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John Rawls A Theory of Justice
Introduction Mid 20th century many philosophers fell into "subjective" trap: differing preferences that do not lie open to rational scrutiny( and confuse that with tolerance, but tolerance allows for you to be wrong, subjectivists don't) "Invoking justice is equivalent to banging the table to reinforce one's demands: adds nothing to the content of one's assertions, simply indicates the emotional intensity with which they are put forward" - Ross 1974 Problem in liberal political thought: if people hold quite diverse moral and philosophical views, how can they come to agree upon framework of rights or laws? Will not any such framework necessarily privilege some moral viewpoints at expense of others?
Simmonds points out that these people often combined this subjectivism trap with the idea that a disengaged conceptual analysis of moral ideas was possible. A good illustration is Hart's discussion of justice: Concept of Law Chap.8. Here Hart distinguishes the formal structure of the notion of justice (treat like cases alike) from its contested substantive content (the criteria of likeness). This enables him to point out a conceptual connection between justice and rule-following. In turning to One option: Utilitarianism. It defines welfare as preference-attainment and as such can accommodate different competing moral views. That is a strength. Rawls thinks it is possible for philosophy to go further, by arguing for substantive standards of justice. "My guiding aim is to work out a theory of justice that is a viable alternative to doctrines (of utility and intuitionist) that have for so long dominated our philosophical tradition. " p.1
Enter John Rawls
Rawls fundamentally rejects utilitarianism, and thinks you can address the problem of moral diversity in different way: reasoned argument is possible! Rawls objective = arrive at systematic theory of justice for the "basic structure" of a society. Such a theory could serve as public conception of justice. In A Theory of Justice (1971) Rawls seeks to show that his objective can be reached if we set on one side or diverse opinions of what counts as a good or flourishing life. So the way Rawls gets around problem of diversity is by distinguishing two realms of ethical thought:
* one concerning the goals and ideals "conceptions of good" that we should seek; and
* the framework of justice and rights within which such "conceptions of good" are to be chosen from.
Thus: Rawls seems to suggest that most important is the framework of justice After Publication of ATJ, modified position. Said that we should not only set aside diverse conceptions og a good life, but our must fundamental moral, philosophical and religious views because theory is not just about moral autonomy but self standing without any philosophical claim. Difficult to perform exposition because theory is complex and shifty, but some themes emerge.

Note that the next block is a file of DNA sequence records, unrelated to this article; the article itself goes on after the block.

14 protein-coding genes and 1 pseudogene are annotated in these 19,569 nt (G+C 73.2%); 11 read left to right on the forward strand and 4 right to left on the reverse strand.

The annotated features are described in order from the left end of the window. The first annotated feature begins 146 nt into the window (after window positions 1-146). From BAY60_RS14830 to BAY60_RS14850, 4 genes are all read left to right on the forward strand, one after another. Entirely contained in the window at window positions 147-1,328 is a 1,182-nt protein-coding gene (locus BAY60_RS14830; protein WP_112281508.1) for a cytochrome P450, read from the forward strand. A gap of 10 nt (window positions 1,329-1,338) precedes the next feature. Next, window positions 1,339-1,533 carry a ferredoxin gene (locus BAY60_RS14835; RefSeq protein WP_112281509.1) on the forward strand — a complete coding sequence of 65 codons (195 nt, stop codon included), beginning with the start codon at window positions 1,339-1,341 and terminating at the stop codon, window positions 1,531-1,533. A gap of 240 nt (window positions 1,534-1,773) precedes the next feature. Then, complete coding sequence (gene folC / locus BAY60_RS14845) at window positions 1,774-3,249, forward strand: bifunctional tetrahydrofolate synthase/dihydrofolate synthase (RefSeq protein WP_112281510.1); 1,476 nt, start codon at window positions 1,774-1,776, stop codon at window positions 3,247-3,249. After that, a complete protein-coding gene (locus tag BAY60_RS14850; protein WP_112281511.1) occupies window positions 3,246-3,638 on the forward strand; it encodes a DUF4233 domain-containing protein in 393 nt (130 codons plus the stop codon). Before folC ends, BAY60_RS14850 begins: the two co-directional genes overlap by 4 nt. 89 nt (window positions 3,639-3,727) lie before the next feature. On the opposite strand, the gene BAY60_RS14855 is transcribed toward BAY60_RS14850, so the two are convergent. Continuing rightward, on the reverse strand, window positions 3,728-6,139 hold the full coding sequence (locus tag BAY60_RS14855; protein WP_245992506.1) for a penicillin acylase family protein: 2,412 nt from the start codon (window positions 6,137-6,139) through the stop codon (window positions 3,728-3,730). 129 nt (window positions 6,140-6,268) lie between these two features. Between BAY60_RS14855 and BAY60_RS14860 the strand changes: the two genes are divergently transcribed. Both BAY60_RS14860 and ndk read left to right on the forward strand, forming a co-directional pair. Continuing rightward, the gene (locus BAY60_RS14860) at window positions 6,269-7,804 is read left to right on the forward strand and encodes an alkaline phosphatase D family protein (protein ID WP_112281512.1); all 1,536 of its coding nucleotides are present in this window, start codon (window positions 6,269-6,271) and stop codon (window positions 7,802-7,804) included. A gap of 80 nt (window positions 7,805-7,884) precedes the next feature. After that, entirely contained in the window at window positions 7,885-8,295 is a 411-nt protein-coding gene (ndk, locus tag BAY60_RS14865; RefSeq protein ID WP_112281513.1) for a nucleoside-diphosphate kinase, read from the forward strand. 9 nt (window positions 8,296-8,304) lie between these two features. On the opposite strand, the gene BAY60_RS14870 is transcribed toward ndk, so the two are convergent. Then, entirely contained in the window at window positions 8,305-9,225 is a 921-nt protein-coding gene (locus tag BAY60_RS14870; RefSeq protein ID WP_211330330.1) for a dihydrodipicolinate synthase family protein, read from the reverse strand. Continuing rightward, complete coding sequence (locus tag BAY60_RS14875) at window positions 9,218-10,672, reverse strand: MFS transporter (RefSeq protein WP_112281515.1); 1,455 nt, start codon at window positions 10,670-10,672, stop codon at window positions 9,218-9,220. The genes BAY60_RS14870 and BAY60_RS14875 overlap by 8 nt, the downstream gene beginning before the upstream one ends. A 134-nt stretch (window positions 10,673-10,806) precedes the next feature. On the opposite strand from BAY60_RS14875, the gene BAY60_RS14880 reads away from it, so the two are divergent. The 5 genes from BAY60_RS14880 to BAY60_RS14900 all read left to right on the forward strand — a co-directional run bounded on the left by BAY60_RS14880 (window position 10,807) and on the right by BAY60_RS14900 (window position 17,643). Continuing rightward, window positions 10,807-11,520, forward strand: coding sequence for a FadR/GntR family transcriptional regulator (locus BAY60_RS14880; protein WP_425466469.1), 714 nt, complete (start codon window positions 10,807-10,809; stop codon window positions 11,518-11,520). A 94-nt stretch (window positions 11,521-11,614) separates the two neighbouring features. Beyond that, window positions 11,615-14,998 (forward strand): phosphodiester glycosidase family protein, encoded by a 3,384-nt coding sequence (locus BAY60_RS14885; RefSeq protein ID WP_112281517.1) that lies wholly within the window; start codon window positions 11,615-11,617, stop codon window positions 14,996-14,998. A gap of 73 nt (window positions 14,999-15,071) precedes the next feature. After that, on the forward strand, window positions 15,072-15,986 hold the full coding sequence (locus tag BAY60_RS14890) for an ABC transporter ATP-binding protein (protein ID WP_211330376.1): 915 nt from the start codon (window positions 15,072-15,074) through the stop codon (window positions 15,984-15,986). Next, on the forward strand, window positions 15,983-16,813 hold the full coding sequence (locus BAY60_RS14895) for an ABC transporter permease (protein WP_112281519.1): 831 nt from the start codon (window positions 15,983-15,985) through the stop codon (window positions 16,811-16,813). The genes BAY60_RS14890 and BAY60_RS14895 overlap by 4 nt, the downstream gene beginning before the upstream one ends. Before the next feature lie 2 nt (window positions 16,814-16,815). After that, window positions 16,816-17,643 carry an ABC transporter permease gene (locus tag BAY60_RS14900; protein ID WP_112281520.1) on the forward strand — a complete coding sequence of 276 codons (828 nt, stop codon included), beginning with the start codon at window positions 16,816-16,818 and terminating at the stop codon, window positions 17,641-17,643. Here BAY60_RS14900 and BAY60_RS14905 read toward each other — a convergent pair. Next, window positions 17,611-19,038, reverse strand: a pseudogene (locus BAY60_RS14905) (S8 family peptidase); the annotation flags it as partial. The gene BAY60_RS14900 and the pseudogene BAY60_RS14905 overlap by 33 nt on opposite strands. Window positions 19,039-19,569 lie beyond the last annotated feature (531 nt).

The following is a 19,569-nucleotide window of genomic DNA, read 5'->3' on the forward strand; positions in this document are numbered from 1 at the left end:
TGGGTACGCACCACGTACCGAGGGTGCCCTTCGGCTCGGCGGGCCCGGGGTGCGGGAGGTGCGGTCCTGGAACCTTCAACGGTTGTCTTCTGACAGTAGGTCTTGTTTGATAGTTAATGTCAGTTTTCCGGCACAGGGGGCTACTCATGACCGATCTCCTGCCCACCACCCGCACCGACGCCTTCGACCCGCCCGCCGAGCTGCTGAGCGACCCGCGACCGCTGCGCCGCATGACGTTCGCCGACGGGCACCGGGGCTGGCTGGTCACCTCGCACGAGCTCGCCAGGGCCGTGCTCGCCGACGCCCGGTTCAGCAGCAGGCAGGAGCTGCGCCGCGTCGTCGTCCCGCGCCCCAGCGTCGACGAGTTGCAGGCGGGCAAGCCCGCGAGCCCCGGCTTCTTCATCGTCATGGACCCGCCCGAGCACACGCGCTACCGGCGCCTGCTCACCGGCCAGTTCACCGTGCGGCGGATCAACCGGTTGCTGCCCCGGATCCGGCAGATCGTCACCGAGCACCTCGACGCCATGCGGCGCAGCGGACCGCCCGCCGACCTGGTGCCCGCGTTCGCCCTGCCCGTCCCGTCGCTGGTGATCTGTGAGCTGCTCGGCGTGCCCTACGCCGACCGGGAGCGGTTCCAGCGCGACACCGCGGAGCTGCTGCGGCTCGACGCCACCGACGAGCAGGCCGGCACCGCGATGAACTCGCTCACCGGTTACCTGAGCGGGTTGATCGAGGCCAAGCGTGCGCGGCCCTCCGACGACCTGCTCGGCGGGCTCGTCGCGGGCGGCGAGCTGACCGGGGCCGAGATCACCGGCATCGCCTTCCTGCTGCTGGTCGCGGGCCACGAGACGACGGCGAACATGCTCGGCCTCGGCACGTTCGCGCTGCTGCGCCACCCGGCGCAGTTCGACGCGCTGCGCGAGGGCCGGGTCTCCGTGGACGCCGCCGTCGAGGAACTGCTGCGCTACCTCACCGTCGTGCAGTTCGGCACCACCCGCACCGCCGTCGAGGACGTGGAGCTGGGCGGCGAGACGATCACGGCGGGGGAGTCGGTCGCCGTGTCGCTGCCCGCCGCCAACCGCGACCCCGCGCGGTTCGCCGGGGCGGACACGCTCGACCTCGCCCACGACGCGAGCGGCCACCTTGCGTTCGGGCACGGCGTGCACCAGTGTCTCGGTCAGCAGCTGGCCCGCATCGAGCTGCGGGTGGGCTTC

Reflective Equilibrium Problem: Getting theory about justice in a society characterized by diverse moral outlooks? One solution: start from uncontentious premises that rational people must accept (Gewirth attempted this in 1978, but unclear if he succeeded). Rawls does NOT use this technique. He seeks to exhibit the mutual supportiveness of our existing moral convictions. All reflective individuals will have developed "a sense of justice" and learnt how to frame reasons for that, but not the DEEPER relationships (gives e.g of grammar, we know it but don't understand deeper relationship). That is Rawl's goal, finding those. In so doing, we will necessarily have to adjust our initial convictions, move back and forwards and when we finally have attained a situation where our considered convictions are subsumable under an orderly set of principles that we are prepared to endorse, we have attained "reflective equilibrium". The test is one of coherence and mutual supportiveness. This is not "rubber stamping" existing convictions because will necessarily need to modify some of them. Rawls thinks that this method of reflective equilibrium in fact is the method that underpinned most of the work that makes up tradition of moral philosophy, even going back to Artisotle (This method goes back to aristotle, who called it "saving the appearances".(p. 45 ATJ) Problem: Rawls accepts that a high degree of moral diversity is characteristic of modern society and will always be found within liberal society, and reasonable people can disagree. And Rawls intends his theory to reveal public conception of justice even given this degree of moral diversity. But how can this be, when Rawls' argument must of necessity rely upon our EXISTING moral beliefs?
Rawls perceives this problem. In ATJ the main idea seems to be that suitably weak and widely shared premise can lead us towards more substantial conclusions IF combined into sufficiently enlightening structure and later adds that these premises are to be gotten from public culture of liberal democracy and capable of being supported by people of diverse moral views. Rawls core argument hinges upon his most famous device: the "original position" and the idea of choice from behind a "veil of ignorance". Justice as Fairness can be understood as saying that the two principles would be chosen in the OP in Preference to other traditional conceptions of justice, e.g., of utility and perfection, and that these principles give better match with our considered judgment!! (O.P as a tool to help attaining reflective equilibrium)
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